Others who withdrew — Adam Scott of Australia, Louis Oosthuizen of South Africa, Vijay Singh of Fiji and Graeme McDowell of Northern Ireland — did not specifically cite Zika. McDowell, who was next in line to replace McIlroy, said his wife is expecting their second child about two weeks after the Olympics and he had no plans to be out of the country in the weeks leading up to the birth.

Golf is returning to the Olympics for the first time since 1904. It already is set for the Tokyo Games in 2020, though the IOC will vote next year to determine whether the sport should be a permanent addition to the program.

Still to be determined is whether Jason Day, the No. 1 player in the world, decides to play.

Day began to hedge three weeks ago when he mentioned his wife wanted more children and said he was wary about going and needed to make a smart choice. Earlier this week at a preview day for the PGA Championship, he said he respected McIlroy’s decision.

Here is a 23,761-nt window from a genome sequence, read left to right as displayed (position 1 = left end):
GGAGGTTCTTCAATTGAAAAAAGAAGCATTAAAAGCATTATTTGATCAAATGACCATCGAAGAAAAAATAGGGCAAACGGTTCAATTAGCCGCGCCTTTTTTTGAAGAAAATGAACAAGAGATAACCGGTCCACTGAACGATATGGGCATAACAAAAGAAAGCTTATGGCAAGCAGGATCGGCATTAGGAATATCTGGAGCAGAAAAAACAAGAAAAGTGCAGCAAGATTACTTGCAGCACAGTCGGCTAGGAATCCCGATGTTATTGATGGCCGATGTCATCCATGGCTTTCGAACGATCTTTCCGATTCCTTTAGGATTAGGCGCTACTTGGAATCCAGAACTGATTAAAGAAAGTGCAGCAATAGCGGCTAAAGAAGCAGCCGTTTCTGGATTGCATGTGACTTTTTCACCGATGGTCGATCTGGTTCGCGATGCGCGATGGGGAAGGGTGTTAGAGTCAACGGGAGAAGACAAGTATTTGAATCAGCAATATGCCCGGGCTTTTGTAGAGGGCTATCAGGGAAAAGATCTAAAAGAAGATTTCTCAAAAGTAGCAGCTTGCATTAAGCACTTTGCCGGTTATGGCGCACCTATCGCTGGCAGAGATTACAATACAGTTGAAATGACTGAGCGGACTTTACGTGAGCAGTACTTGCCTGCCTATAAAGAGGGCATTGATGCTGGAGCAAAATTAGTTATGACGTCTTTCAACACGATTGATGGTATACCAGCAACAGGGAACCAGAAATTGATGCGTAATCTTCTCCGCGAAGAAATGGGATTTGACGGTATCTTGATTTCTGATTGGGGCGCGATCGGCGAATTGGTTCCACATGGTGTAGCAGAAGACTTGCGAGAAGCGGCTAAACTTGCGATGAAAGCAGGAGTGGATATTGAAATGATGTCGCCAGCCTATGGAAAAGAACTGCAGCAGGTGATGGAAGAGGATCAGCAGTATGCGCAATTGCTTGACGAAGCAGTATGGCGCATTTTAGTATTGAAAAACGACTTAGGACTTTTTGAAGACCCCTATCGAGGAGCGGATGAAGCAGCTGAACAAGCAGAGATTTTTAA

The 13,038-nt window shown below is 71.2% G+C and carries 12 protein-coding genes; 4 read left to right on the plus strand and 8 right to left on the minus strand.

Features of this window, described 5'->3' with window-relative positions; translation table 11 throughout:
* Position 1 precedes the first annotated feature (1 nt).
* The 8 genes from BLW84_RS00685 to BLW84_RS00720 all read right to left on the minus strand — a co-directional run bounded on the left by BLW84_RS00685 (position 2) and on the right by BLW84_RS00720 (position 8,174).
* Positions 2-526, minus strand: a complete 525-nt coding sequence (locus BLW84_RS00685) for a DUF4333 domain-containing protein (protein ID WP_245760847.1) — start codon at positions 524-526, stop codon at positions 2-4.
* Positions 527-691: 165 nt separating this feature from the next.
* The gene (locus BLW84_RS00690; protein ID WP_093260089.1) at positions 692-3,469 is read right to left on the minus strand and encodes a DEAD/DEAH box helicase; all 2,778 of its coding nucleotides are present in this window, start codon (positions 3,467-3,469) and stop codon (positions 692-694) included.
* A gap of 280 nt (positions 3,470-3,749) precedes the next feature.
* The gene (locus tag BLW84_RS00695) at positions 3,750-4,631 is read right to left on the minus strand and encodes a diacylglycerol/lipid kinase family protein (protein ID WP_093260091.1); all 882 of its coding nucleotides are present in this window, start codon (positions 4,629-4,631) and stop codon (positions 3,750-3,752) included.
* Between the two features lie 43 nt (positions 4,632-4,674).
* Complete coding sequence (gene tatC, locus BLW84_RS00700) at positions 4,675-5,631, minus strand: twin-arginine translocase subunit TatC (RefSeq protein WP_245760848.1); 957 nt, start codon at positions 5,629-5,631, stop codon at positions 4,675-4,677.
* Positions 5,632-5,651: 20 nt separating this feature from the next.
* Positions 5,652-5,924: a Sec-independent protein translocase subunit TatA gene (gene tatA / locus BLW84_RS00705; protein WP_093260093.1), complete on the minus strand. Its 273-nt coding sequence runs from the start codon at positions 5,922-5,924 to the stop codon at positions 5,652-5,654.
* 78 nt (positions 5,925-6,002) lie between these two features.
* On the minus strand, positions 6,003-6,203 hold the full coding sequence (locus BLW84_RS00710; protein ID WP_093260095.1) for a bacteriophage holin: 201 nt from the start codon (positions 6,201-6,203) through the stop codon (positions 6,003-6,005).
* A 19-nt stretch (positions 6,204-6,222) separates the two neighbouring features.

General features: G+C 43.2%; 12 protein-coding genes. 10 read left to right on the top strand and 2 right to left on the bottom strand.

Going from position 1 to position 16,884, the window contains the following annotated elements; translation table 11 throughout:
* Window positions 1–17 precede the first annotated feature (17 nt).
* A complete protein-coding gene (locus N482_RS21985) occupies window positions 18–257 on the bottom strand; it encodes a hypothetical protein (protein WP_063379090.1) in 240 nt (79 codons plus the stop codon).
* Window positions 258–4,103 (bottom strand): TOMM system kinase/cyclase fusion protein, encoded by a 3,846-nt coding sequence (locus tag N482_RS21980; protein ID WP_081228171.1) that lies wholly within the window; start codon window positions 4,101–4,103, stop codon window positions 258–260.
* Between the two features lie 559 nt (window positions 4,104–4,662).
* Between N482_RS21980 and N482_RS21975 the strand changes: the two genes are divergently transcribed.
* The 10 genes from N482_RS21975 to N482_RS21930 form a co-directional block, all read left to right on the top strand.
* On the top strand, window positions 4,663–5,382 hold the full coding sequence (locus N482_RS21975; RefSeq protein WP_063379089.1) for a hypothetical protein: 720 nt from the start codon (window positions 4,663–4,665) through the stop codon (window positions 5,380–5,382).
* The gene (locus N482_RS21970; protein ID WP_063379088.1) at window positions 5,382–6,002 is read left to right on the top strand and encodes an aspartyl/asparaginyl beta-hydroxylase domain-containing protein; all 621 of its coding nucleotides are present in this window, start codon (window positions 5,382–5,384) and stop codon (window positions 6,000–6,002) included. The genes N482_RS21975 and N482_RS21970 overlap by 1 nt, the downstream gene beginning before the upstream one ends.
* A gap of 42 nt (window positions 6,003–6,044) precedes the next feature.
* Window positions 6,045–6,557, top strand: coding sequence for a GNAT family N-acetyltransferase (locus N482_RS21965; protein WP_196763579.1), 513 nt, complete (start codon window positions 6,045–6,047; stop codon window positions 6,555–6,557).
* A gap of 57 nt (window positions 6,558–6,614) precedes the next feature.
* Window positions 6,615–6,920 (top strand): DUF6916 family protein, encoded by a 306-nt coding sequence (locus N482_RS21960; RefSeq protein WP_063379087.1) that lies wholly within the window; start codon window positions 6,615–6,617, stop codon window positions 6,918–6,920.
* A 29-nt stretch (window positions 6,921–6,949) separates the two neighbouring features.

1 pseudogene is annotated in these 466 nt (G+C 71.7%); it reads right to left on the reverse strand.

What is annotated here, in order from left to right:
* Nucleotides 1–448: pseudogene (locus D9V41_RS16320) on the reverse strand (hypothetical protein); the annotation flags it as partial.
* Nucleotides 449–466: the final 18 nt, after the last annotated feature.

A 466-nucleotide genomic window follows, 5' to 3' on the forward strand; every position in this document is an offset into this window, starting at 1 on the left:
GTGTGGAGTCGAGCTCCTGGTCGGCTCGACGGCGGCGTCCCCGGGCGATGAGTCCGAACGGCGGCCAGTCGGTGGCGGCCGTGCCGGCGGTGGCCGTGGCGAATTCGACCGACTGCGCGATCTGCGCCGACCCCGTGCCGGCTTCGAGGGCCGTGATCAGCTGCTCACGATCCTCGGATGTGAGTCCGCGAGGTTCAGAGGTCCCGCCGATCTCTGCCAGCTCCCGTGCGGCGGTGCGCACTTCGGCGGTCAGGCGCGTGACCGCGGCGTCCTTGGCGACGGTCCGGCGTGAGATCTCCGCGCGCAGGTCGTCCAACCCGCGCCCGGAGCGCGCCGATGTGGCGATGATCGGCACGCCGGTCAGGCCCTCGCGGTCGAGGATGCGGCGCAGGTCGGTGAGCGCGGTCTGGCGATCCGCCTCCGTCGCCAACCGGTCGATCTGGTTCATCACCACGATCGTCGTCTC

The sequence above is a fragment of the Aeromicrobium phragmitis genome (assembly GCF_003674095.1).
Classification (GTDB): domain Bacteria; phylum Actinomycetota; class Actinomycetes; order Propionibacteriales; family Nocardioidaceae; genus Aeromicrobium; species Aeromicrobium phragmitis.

“It’s a tough one going from trying to represent your country and trying to win a gold medal, but also understanding that it’s a life decision that you have to make,” he said.

Grace’s decision is a blow to South Africa because its best three players — Grace at No. 11, Oosthuizen at No. 14 and Schwartzel at No. 23 — all have pulled out. Next in line would be Jaco Van Zyl and Brandon Stone, who won the South African Open at the start of the year but has yet to play in a major.

Grace said he wishes the South African teams well and apologized to fans for withdrawing.

“It would have been a huge honor to represent my country, so I really hope to be able to qualify again in four years’ time,” he said.

MORE: Tiger Woods wishes Olympic golf tournament had ‘more quality’ field